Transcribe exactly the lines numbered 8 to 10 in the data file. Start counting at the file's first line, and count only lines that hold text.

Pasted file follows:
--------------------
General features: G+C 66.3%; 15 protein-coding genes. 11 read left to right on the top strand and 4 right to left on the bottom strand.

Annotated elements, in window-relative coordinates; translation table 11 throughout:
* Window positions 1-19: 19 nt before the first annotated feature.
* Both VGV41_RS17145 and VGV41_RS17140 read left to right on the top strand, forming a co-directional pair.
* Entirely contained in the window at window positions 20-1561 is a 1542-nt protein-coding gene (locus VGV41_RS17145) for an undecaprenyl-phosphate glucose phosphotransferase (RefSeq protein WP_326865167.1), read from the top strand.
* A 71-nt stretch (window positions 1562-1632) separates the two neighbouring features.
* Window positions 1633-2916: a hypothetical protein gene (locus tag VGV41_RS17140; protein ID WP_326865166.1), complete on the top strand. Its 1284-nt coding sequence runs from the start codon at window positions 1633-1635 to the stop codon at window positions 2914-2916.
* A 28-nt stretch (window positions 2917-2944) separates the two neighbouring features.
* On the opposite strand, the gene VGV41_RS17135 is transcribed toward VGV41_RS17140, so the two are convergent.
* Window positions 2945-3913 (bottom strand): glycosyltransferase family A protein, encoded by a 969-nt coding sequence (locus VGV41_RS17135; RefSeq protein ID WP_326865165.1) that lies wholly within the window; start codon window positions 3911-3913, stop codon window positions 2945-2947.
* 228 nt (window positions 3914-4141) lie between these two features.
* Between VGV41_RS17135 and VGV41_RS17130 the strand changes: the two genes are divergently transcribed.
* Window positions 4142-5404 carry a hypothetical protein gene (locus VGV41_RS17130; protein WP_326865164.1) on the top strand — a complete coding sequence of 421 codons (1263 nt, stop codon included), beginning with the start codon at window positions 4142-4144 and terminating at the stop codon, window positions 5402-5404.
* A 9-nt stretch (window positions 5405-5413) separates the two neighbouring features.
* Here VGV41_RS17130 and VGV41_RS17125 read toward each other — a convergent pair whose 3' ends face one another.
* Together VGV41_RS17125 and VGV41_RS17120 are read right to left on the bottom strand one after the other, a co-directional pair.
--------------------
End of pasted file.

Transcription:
* A 28-nt stretch (window positions 2917-2944) separates the two neighbouring features.
* On the opposite strand, the gene VGV41_RS17135 is transcribed toward VGV41_RS17140, so the two are convergent.
* Window positions 2945-3913 (bottom strand): glycosyltransferase family A protein, encoded by a 969-nt coding sequence (locus VGV41_RS17135; RefSeq protein ID WP_326865165.1) that lies wholly within the window; start codon window positions 3911-3913, stop codon window positions 2945-2947.